SCIENtIfIC RePoRTS | 7: 16578 | DOI:10.1038/s41598-017-16871-8
High throughput deep sequencing
reveals the important roles of
microRNAs during sweetpotato
storage at chilling temperature
, Aiming Wang
, Hongmin Li
, Jingjing Yu
, Jiaojiao Jiang
, Zhonghou Tang
, Baohong Zhang
, Yonghua Han
& Zongyun Li
Sweetpotato (Impomoea batatas L.) is a globally important economic food crop with a potential of
becoming a bioenergy and pharmaceutical crop. Thus, studying the molecular mechanism of tuberous
root development and storage is very important. However, not too much progress has been made
in this eld. In this study, we employed the next generation high-throughput deep sequencing
technology to sequence all small RNAs and degradome of sweetpotato for systematically investigating
sweetpotato response to chilling stress during storage. A total of 190 known microRNAs (miRNAs)
and 191 novel miRNAs were identied, and 428 transcripts were targeted by 184 identied miRNAs.
More importantly, we identied 26 miRNAs dierentially expressed between chilling stress and
control conditions. The expression of these miRNAs and their targets was also conrmed by qRT-
PCR. Integrated analysis of small RNAs and degradome sequencing reveals that miRNA-mediated SA
signaling, ABA-dependent, and ROS response pathways are involved in sweetpotato root response to
chilling stress during storage.
Sweetpotato (Ipomoea Batatas Lam.) is a hexaploid (2n = 6x = 90) dicot in the Convolvulaceae family. Due to its
rich nutritional characteristics, unuctuating high yields, and worldwide adaptability, it is used as nourishment,
animal feed, and a raw material for biofuel production. With origin in the tropics, sweetpotato is susceptible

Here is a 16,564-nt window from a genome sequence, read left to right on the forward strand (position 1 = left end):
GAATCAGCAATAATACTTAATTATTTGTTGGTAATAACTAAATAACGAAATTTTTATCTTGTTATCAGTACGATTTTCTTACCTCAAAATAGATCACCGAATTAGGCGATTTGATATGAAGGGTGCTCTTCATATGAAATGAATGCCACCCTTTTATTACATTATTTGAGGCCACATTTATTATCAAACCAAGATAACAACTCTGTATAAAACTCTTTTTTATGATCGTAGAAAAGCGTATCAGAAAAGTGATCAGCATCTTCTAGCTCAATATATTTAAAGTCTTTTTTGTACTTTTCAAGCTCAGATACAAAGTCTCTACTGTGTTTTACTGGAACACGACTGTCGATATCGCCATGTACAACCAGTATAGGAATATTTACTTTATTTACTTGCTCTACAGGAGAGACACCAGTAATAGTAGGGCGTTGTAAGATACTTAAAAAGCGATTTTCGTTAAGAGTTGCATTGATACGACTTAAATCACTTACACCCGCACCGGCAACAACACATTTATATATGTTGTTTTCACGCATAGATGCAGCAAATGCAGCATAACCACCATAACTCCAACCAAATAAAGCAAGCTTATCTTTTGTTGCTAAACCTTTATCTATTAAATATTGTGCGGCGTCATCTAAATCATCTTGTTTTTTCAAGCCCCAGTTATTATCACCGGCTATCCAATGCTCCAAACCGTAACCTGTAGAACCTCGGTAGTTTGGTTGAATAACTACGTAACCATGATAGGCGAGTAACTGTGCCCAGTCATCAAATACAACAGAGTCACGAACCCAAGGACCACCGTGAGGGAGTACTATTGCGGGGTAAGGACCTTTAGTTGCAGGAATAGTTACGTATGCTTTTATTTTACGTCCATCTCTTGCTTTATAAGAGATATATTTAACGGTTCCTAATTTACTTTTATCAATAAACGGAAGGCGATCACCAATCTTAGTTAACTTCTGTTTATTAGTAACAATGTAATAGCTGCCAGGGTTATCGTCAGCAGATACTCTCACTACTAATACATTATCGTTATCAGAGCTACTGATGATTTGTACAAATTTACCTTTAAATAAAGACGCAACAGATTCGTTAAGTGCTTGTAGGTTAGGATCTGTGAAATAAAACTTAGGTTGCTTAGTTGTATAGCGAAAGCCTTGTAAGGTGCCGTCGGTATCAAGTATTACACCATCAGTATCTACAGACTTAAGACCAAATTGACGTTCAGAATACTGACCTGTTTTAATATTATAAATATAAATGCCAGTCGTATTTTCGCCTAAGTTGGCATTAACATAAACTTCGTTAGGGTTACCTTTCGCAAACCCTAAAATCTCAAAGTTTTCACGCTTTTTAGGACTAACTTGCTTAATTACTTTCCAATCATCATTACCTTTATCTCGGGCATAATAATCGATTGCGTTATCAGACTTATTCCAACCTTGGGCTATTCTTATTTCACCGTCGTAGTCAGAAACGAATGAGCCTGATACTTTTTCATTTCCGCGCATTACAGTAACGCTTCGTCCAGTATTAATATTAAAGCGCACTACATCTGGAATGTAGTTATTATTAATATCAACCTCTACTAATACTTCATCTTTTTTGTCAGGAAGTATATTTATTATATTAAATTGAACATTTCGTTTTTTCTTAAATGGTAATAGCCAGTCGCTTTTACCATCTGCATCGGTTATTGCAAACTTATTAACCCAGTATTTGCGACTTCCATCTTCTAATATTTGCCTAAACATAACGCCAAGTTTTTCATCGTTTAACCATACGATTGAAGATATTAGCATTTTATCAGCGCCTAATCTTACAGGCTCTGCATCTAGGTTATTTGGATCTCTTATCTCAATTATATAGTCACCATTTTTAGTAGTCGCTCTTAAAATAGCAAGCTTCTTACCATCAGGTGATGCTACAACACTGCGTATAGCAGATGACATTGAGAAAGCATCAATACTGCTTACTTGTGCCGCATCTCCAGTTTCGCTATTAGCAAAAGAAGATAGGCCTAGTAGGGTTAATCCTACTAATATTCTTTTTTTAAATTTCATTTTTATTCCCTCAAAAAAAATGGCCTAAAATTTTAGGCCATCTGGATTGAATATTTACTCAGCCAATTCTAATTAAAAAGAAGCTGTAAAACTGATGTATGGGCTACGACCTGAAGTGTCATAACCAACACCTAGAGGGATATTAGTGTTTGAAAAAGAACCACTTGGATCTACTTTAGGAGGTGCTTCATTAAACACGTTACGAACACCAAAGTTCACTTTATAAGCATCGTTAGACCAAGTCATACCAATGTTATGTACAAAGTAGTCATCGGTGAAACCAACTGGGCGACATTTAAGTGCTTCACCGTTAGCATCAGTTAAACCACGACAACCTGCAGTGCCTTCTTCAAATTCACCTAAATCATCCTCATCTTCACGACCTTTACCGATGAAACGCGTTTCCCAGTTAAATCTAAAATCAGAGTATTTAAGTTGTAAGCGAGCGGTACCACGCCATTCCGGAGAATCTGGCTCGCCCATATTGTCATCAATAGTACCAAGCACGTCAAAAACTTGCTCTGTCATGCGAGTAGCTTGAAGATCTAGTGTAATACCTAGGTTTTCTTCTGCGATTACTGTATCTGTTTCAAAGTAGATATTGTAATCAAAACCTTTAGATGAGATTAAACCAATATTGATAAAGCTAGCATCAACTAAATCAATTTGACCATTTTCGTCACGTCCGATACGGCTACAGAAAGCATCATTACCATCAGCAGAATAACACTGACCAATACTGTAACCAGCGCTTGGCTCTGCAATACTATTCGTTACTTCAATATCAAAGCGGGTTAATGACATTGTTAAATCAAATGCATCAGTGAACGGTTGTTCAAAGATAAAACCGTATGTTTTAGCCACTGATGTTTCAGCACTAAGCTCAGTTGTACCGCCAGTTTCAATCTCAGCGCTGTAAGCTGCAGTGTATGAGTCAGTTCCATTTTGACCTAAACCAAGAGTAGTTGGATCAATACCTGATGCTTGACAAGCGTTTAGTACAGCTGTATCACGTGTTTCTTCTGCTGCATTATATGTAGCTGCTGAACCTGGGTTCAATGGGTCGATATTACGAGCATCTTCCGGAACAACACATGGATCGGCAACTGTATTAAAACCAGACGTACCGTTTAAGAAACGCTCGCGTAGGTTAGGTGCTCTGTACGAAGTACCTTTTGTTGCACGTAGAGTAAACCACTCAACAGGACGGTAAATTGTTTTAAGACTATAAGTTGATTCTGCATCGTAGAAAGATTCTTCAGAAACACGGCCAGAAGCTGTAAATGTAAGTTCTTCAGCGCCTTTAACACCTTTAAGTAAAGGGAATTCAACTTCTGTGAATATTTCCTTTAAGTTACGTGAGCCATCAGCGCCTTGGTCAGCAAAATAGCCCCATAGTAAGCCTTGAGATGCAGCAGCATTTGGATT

to chilling damage when stored at low temperatures. Chilling damage may occur in many dierent situations,
including on-farm storage and in consumer refrigerators; it also happens in wholesale and retail storage facilities
and in supermarket display racks as well as during transportation. Long-term exposure to low temperature results
in a series of physiological changes, including vacuolar membrane degradation, mitochondrial membrane swell-
ing, and an increased content of phenolic compounds in sweetpotato roots
. In China, about 1/3 of sweetpotato
yield is aected by low-temperature storage stress, and further reducing yield and utilization. us identifying the
factors responsible in this stress response would have a signicant economic impact. In the past, although people
attempted to solve this problem, the majority of studies focused on optimizing storage conditions; there are also
several reports on the physiological and molecular changes in sweetpotato during cold storage stress. However,
the regulatory mechanism is unclear.
MicroRNAs (miRNAs), a type of widespread non-coding small endogenous RNA ranging from approximately
20 to 24 nucleotides in length, are a crucial negative regulator in the post-transcriptional gene regulation, which
regulate gene expression by targeting mRNAs for translational repression and/or guiding degradation of their
. miRNAs are widely existed throughout the entire plant kingdom and are highly conserved from
plant species to species, such as from mosses to higher owering plants, including both monocots and dicots
Numerous reports show that miRNAs are involved in plant growth and development as well as response to
Institute of Integrative Plant Biology, School of Life Science, Jiangsu Normal University, Xuzhou, China.
Key Laboratory of Phylogenomics and Comparative Genomics, Jiangsu Normal University, Xuzhou, China.
Institute of Agricultural Sciences in Xuhuai Distrct, Jiangsu Xuzhou Sweetpotato Research Center, Sweetpotato
Research Institute, CAAS, Xuzhou, China.
Key Laboratory of Biology and Genetic Improvement of Sweetpotato,
Ministry of Agriculture, Xuzhou, China.
Department of Biology, East Carolina University, Greenville, NC, USA.
Zeyi Xie and Aiming Wang contributed equally to this work. Correspondence and requests for materials should be
addressed to Y.H. (email: email@example.com) or Z.L. (email: firstname.lastname@example.org)
Received: 10 July 2017
Accepted: 6 November 2017
Published: xx xx xxxx